--Fall Kansas Turkey Hunting
Turkey Hunting -- Rob Ramsdale
The Sunflower State has been rapidly increasing
in popularity as a destination for turkey
hunting trips. Many people have asked me
for guidance on hunting trips to Kansas
so this is my attempt at answering a lot
of the questions I've been receiving.
|Licenses and Fees - 2005 Fall Turkey
Department of Wildlife and Parks has the complete
rundown on all of the regulations. The fall 2005 turkey
season info can be found at
and I encourage you to download and print off a copy
of the regulations if you are interested in hunting
in Kansas this fall.
Here are some of the basics
for the fall season:
Fall Season Dates -
Oct 1 - Nov 29 and Dec 12 - Dec 31, 2004 and new
for 2005 is a January season, Jan 9 - 31, 2006
Hour before Sunrise to Sunset
turkey either sex per permit
1 turkey either sex per game tag.
Any person who has purchased a Fall
Turkey Permit may purchase up to 3 Game
tags. Game tags are valid for Unit 2
(Available over the counter for Unit
1, 2, & 3)
$31.00 (Non-residents are eligible for
Units 1, 2 & 3)
Game Tag Cost
each ($21 for nonresidents) - valid
in Unit 2 only. (Available over
- Must have hunting license to hunt
turkeys. (Available online)
Anyone born on or after July 1, 1957
must complete an approved hunter education
course before hunting in Kansas.
may be shot only while on the ground or in flight.
Dogs may be used while hunting turkey during the
and muzzle-loading shotguns 20 ga or
larger using shot sizes 2-9; long, recurve
or compound bows.
The Kansas Dept of Wildlife
and Parks has a list of available public
Many of the best areas are, of course, in
the eastern third of the state which corresponds
to the highest turkey populations also.
The western half of the state does have
turkeys but is limited in habitat.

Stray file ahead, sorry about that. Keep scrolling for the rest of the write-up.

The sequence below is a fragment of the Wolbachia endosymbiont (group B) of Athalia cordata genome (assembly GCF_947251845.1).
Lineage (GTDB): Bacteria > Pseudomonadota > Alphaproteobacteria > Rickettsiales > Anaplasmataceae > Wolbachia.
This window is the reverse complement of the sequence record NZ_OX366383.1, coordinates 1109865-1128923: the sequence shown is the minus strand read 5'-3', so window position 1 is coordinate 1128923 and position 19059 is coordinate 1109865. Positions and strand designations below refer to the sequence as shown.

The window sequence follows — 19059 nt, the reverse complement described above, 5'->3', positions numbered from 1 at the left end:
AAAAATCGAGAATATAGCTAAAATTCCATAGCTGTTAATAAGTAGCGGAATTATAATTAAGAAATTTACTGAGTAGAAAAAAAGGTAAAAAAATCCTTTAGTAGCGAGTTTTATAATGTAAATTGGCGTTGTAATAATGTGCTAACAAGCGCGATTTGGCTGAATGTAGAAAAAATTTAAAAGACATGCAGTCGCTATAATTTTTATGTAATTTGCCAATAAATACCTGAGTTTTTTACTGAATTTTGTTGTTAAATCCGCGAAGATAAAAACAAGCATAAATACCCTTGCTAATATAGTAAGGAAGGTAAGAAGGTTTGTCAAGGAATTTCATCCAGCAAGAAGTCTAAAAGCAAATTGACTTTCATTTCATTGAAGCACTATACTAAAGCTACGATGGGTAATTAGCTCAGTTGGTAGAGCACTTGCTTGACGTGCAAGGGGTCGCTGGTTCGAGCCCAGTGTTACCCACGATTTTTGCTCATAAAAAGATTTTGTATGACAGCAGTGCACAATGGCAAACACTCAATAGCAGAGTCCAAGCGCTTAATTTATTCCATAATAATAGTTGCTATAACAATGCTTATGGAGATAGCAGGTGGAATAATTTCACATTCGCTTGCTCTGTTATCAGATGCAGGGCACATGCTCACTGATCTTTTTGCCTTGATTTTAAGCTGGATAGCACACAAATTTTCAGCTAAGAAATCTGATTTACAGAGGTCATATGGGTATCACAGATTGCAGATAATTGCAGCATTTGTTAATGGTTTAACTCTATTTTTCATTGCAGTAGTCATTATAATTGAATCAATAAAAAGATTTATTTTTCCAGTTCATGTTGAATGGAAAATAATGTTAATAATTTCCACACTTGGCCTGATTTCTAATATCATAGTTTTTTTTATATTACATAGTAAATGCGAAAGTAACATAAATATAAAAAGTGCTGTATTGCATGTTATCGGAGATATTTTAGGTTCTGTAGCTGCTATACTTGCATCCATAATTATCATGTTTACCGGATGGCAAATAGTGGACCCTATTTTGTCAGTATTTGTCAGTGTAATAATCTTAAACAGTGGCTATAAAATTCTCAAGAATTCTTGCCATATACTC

There are also Walk in Hunting
Areas for spring turkey hunting that are
open to the public. The KDWP will have the
atlas to these areas available online as
well as the policies and rules for using
|Rio Grande Territory
travel to Kansas in search of a Rio Grande
turkey. Kansas has Easterns, Rios and hybrid
birds across the state. Generally, Easterns
predominate in the eastern 1/3 of the state
next to Missouri. The true Rios are limited
to the south-central, south-west and north-west
parts of the state. KDWP put together a
map showing the general ranges of the different
subspecies. From what I've been recently
told about the turkey flock, your best bet
at a pure blooded Rio Grande is to get as
far south and west in the state as you can.
I do most of
my hunting in a county that contains both
Eastern and Rio/Eastern hybrid birds. I've
seen some birds that look completely like
a Rio but the majority are Easterns. What's
interesting is that even within the same
flock, there may be birds that look like
a true Eastern standing by a turkey that
looks like a Rio Grande so you never know
what you might get.
|Which Areas Are The Best?
Like I've stated
previously the eastern one-third of the
state has the highest population of turkeys.
It also receives the most hunting pressure.
I took a look at the Kansas
Turkey Records and put together
a map of where the record book entries came
from. The counties which are shaded have
entries into the Top 20 lists on either
the Typical or Non-Typical lists or both
for Kansas. I think this shows some general
areas that obviously have some big birds.
most of Kansas look pretty barren of turkeys
which of course isn't true. There are a
couple of factors involved here: First,
there are more turkeys being taken in the
eastern counties so the odds are in favor
of more records being from there, and 2)
Eastern turkeys are generally larger than
Rios which also slants this map some. But
if you are looking to shoot some big turkeys,
you can't beat the southeast corner of the
state followed by the northeast corner.
Also, looking at the non-typical records,
the southeast corner of Kansas has a fairly
high concentration of multiple-bearded birds
for some unknown reason.
Good luck with
your trip to Kansas!!!